According to recent polling by Elabe, he would take 65 per cent of the vote in a second-round run-off against Le Pen.
It is expected that Macron – a centrist – should be able to attract a wider spectrum of second-round voters than Le Pen, pulling in left-leaning voters from Hamon and Mélenchon as well as those leaning to the right that voted Fillon in the first round.
It appears oddsmakers are ignoring recent geopolitical history in addition to their own prior handicapping mistakes. Again, The Telegraph makes the following astute observation:
A word of caution: just because a candidate won the first round, it doesn’t mean that they’re going to win the presidency.
But they subsequently follow up with a false claim:
For those who have lost faith in political polling, asking people who are prepared to put their money where their mouth is the best way to predict elections.
After Brexit, the election of Donald Trump and the 2015 General Election, many now believe that political betting markets can better predict elections, relying on the wisdom of a crowd of punters to sort and weigh all the probabilities.
Though the Brexit odds flip-flopped prior to the event, oddsmakers generally price the “remain” odds far higher than the “leave” odds. As covered by Free Market Shooter, President Trump was heavily underpriced relative to Hillary Clinton, leaving many (including myself) to believe his chances were far slimmer than they actually were, as his big win demonstrated.
And still, both Brexit and Trump had higher win probabilities at all times prior to voting than Le Pen’s are current odds. Amazingly, even liberal rags have drawn the parallels between Le Pen and Brexit/Trump, saying Le Pen could be in line for a Trump-like upset of Macron.
Even if it is a sucker’s bet, the risk/reward on Le Pen is almost too good to pass up. If you were (somehow) able to bet Le Pen at the Betfair listed percentage of 10.1%, you would be getting almost 9 to 1 on your money wagering on a continuation of an existing populist trend in elections.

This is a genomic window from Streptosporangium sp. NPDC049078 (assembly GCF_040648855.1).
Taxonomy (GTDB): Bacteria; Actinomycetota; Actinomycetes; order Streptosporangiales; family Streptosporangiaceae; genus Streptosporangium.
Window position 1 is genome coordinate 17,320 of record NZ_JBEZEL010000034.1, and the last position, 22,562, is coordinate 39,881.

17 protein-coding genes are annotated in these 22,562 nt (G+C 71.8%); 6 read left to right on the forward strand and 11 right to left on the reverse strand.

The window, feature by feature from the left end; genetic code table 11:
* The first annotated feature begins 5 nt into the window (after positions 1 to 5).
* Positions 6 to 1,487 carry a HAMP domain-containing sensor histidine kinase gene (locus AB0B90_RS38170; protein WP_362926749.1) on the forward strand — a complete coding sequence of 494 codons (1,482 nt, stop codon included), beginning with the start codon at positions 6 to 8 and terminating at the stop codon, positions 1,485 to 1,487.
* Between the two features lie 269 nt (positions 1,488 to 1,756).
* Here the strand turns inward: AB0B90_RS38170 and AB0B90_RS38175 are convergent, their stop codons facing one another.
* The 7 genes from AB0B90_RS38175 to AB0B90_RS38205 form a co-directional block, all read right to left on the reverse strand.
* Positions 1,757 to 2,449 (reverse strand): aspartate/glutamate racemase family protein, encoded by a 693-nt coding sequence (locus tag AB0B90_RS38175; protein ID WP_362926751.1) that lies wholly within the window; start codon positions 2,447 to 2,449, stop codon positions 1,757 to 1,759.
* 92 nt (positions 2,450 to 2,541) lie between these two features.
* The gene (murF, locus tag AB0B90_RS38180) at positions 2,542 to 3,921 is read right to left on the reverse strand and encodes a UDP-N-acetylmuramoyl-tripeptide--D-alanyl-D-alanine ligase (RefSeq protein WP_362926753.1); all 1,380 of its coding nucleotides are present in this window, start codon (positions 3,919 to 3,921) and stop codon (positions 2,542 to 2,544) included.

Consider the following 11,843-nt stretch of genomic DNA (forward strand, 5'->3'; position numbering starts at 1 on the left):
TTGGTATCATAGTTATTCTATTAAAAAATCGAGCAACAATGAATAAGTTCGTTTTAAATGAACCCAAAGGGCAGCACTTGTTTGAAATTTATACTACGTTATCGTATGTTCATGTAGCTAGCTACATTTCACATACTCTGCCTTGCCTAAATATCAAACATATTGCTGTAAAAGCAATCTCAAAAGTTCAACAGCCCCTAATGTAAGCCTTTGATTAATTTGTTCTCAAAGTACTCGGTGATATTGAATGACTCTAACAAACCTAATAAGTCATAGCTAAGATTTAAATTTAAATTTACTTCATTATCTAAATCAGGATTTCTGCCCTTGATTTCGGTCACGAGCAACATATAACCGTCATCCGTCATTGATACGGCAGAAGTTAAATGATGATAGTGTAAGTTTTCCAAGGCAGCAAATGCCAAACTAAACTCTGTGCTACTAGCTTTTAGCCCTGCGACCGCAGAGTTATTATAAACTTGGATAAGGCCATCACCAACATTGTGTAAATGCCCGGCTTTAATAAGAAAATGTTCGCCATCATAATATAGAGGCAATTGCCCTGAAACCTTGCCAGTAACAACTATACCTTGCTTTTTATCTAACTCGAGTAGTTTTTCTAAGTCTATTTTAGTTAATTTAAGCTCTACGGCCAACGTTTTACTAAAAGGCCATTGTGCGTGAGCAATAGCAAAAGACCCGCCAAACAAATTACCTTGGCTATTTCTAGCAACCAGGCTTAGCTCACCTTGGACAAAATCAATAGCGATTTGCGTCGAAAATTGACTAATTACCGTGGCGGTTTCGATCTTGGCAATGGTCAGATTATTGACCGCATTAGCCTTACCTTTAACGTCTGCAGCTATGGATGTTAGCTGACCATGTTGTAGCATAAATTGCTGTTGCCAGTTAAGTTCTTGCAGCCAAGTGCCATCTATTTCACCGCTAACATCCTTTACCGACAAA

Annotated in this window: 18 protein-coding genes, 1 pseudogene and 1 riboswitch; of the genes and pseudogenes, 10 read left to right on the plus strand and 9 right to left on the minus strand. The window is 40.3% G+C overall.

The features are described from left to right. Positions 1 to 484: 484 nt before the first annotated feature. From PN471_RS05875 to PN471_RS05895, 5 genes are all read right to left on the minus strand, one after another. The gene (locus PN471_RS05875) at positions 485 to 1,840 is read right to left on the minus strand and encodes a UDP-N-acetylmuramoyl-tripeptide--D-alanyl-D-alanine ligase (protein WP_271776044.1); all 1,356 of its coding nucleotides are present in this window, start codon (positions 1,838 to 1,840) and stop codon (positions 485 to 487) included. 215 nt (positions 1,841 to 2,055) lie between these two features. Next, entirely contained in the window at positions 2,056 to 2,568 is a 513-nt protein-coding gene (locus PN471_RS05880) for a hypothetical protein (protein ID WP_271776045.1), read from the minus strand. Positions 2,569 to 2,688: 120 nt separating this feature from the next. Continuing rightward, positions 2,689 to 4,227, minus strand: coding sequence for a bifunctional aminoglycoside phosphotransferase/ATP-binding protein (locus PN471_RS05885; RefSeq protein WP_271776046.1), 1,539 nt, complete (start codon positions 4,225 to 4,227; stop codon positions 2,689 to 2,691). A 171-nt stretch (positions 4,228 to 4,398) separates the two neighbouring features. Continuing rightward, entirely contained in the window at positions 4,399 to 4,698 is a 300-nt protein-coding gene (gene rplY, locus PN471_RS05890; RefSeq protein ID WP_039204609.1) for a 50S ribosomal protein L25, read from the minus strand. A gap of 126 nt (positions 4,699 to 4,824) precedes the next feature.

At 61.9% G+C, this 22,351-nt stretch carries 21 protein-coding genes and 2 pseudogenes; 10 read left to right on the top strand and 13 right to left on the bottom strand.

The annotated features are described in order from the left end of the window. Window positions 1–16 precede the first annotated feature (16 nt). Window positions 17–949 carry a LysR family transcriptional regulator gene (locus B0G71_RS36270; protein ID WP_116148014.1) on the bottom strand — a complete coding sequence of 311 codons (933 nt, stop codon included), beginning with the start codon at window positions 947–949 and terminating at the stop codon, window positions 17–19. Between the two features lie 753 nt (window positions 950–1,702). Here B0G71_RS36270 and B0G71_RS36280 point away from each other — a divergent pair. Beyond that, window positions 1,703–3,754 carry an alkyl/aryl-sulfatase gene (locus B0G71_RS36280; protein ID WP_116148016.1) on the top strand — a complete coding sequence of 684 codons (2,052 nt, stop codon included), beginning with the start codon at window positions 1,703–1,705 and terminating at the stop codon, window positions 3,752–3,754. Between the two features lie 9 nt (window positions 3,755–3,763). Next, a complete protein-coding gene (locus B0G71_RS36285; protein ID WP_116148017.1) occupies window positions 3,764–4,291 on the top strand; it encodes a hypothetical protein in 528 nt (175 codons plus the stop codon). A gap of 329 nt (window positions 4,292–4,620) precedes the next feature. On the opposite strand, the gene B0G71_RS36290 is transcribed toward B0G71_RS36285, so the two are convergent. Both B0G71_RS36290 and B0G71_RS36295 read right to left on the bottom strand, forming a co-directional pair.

Don’t forget the liberal magazines who put the odds of Hillary’s win at 98% (or higher). A very similar trend is being exhibited here, with the MSM counting their chickens before they’ve hatched. Though they are completely independent events, oddsmakers have once again fallen for the pollsters, and are pricing odds in a similar fashion.
With such an outsized payoff to the upside, it appears that Macron’s early victory parade has opened up a potential low-risk dart throw wager opportunity on Marine Le Pen, especially for those who think populist trends are going to continue globally.
Additionally, perhaps lending credence to the fact that this is not a done deal yet, Macron’s lead in the French presidential race has dropped 5 points in the latest polls.
As Citi notes, the second round French elections being held this Sunday hasn’t really been on the radar, given that a low amount of risk is perceived for the event. Citi’s FX Options Trading desk noted that there are low betting odds for Le Pen (~10% betfair) and low atm vol over the event. However the weekly Elabe poll might catch some interest, although EUR looks unfazed to us. Macron’s lead has decreased to 59% form 64%, although still largely in line. Meanwhile Le Pen has gained five points to 41%, from her polling 36% on April 24. Before the run off this Sunday, Macron and Le Pen will face off in a TV debate on Wednesday evening.
As Mish recently noted, to win, Le Pen needs to capitalize on Macron’s gaffe. She also needs low turnout and a ni-ni impact that affects Macron more than it does her. This is an uphill battle, but possible, and more likely than most expect.